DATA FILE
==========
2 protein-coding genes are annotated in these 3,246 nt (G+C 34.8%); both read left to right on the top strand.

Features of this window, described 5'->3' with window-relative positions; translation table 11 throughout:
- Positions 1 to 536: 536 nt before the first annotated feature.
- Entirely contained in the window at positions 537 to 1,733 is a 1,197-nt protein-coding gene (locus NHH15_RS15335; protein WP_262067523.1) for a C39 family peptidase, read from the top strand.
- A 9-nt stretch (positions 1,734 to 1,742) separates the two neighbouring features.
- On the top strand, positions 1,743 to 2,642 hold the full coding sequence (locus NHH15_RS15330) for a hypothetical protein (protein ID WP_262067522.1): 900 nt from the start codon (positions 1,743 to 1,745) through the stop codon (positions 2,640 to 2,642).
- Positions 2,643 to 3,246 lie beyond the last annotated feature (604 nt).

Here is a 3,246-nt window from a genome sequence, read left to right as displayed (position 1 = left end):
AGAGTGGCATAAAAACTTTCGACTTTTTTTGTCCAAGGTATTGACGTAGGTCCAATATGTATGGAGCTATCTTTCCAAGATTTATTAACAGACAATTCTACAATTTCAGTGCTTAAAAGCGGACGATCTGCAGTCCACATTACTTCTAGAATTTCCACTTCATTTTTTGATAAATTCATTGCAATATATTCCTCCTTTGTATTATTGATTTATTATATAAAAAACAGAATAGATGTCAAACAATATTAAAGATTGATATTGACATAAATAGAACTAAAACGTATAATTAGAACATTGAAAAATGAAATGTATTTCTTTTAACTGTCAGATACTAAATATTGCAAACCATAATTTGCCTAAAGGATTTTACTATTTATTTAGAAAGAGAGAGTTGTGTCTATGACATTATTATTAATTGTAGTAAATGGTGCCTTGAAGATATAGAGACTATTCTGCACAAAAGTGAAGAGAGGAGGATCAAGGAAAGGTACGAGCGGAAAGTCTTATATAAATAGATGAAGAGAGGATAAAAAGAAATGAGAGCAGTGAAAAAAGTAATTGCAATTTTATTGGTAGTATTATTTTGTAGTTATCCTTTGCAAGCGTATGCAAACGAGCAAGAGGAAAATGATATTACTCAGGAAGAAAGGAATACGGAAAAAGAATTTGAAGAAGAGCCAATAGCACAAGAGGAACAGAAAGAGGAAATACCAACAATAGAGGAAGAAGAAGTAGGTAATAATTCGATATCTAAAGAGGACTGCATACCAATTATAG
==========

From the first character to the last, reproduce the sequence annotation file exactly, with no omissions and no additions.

2 protein-coding genes are annotated in these 3,246 nt (G+C 34.8%); both read left to right on the top strand.

Features of this window, described 5'->3' with window-relative positions; translation table 11 throughout:
- Positions 1 to 536: 536 nt before the first annotated feature.
- Entirely contained in the window at positions 537 to 1,733 is a 1,197-nt protein-coding gene (locus NHH15_RS15335; protein WP_262067523.1) for a C39 family peptidase, read from the top strand.
- A 9-nt stretch (positions 1,734 to 1,742) separates the two neighbouring features.
- On the top strand, positions 1,743 to 2,642 hold the full coding sequence (locus NHH15_RS15330) for a hypothetical protein (protein ID WP_262067522.1): 900 nt from the start codon (positions 1,743 to 1,745) through the stop codon (positions 2,640 to 2,642).
- Positions 2,643 to 3,246 lie beyond the last annotated feature (604 nt).

Here is a 3,246-nt window from a genome sequence, read left to right as displayed (position 1 = left end):
AGAGTGGCATAAAAACTTTCGACTTTTTTTGTCCAAGGTATTGACGTAGGTCCAATATGTATGGAGCTATCTTTCCAAGATTTATTAACAGACAATTCTACAATTTCAGTGCTTAAAAGCGGACGATCTGCAGTCCACATTACTTCTAGAATTTCCACTTCATTTTTTGATAAATTCATTGCAATATATTCCTCCTTTGTATTATTGATTTATTATATAAAAAACAGAATAGATGTCAAACAATATTAAAGATTGATATTGACATAAATAGAACTAAAACGTATAATTAGAACATTGAAAAATGAAATGTATTTCTTTTAACTGTCAGATACTAAATATTGCAAACCATAATTTGCCTAAAGGATTTTACTATTTATTTAGAAAGAGAGAGTTGTGTCTATGACATTATTATTAATTGTAGTAAATGGTGCCTTGAAGATATAGAGACTATTCTGCACAAAAGTGAAGAGAGGAGGATCAAGGAAAGGTACGAGCGGAAAGTCTTATATAAATAGATGAAGAGAGGATAAAAAGAAATGAGAGCAGTGAAAAAAGTAATTGCAATTTTATTGGTAGTATTATTTTGTAGTTATCCTTTGCAAGCGTATGCAAACGAGCAAGAGGAAAATGATATTACTCAGGAAGAAAGGAATACGGAAAAAGAATTTGAAGAAGAGCCAATAGCACAAGAGGAACAGAAAGAGGAAATACCAACAATAGAGGAAGAAGAAGTAGGTAATAATTCGATATCTAAAGAGGACTGCATACCAATTATAG